Science Rules at the Rockville Science Cafe
A place where the dinner table conversation is about the democratic nature of time
For centuries, people have asked a question perhaps best articulated by the rock band Chicago: Does anybody really know what time it is?
The answer may be no, as attendees at the Dec. 21 installment of the Rockville Science Cafe learned.
People with an interest in good food and scientific discourse have gathered at Branded 72 Pit Barbecue on Gude Drive for barbecue and a new scientific topic each month for the past two years.
Last week, Steven Rolston, a professor and co-director of the Joint Quantum Institute at the University of Maryland, College Park, led a discussion centered on atomic clocks and the democratic nature of time.
It turns out that there is no exactly correct time that appears simultaneously on atomic clocks at bureaus of standards around the world, Rolston said. What we call "the time" is in fact an average of the time showing on those clocks.
In his informal presentation, Rolston also talked about the way that time is used for navigation, including a look at historical methods for measuring longitude and latitude. He rounded out the evening with a brief bit of quantum mechanics (a concept that is a bit too complicated to get into in this space).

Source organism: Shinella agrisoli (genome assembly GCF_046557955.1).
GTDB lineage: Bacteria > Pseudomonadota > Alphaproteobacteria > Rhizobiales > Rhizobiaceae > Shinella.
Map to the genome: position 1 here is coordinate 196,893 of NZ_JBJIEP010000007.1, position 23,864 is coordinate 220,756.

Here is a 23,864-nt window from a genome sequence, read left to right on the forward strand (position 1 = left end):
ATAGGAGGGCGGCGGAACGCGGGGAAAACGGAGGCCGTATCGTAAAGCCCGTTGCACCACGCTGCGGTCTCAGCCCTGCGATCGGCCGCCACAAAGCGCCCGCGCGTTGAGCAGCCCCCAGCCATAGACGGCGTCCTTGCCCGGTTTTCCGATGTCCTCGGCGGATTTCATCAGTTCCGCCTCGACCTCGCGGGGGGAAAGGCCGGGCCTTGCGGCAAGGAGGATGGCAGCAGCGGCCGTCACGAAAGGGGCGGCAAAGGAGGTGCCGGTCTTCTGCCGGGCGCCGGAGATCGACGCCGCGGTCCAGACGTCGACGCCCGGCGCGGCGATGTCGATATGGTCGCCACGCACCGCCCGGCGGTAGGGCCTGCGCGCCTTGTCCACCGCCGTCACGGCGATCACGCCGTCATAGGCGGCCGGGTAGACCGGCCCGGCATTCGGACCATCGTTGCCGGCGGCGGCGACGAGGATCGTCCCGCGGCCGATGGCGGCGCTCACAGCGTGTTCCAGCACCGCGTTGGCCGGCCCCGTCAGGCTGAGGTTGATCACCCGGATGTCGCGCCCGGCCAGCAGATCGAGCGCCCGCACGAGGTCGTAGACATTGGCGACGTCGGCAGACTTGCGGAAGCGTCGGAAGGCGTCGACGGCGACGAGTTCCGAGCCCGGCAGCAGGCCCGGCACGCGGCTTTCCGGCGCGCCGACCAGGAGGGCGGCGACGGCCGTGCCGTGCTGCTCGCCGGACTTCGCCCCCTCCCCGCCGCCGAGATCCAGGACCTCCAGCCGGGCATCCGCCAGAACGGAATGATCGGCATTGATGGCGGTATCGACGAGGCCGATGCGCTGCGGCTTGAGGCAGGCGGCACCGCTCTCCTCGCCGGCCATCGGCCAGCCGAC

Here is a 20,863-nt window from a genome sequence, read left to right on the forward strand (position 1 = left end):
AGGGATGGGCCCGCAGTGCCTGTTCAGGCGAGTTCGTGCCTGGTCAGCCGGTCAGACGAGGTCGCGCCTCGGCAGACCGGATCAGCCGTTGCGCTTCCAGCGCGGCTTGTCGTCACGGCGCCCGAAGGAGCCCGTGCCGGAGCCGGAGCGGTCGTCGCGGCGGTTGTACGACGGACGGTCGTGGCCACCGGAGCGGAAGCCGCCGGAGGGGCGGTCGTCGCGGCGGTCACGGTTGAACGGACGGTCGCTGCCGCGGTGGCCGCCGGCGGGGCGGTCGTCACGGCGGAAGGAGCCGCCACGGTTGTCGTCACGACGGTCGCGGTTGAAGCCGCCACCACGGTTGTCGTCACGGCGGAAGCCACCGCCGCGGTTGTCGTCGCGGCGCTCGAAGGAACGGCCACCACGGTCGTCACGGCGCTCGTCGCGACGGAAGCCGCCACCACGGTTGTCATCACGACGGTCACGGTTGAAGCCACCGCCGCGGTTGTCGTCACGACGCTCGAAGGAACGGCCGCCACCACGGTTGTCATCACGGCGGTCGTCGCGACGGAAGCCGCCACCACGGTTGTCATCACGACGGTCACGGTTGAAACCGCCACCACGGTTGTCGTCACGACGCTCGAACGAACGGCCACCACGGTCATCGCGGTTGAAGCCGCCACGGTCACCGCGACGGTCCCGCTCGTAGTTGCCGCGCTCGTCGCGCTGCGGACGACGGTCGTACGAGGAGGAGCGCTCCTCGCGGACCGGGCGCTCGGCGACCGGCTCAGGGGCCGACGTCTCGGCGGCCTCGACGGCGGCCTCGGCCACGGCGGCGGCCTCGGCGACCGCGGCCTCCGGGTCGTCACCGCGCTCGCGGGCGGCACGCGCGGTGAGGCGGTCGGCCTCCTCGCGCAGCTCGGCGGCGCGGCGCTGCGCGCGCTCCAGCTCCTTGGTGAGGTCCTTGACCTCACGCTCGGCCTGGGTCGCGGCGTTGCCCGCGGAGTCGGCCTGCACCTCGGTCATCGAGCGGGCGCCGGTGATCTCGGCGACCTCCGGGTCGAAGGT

The informal science cafe presentations are made by a different person each month. Ralston's reason for participating was simple, he said. "It's very important to engage the public in science," he said. "We live in a technological society and it's all based back to the fundamentals. The more the population knows about science, the better."
The cafes and other science-related activity fall under the auspices of the Rockville Consortium for Science, a nonprofit educational organization founded in 1989. The cafes are planned by the Rockville Science Center and sponsored by Sigma Xi, the nonprofit research society of scientists and engineers. They attract a diverse group that ranges from retired scientists and Sigma Xi members to high school kids attending the lectures for class credit to those who are simply curious about science. Questions are encouraged.
The ultimate goal of those involved in planning and executing the scientific endeavors is to establish a home for a science center in Rockville. That effort is supported by Rockville Mayor Phyllis Marcuccio, who attended the Dec. 21 cafe and assured those gathered that there will be a science center in Rockville someday.
In the meantime, there are like-minded individuals making time for barbecue and atomic clocks.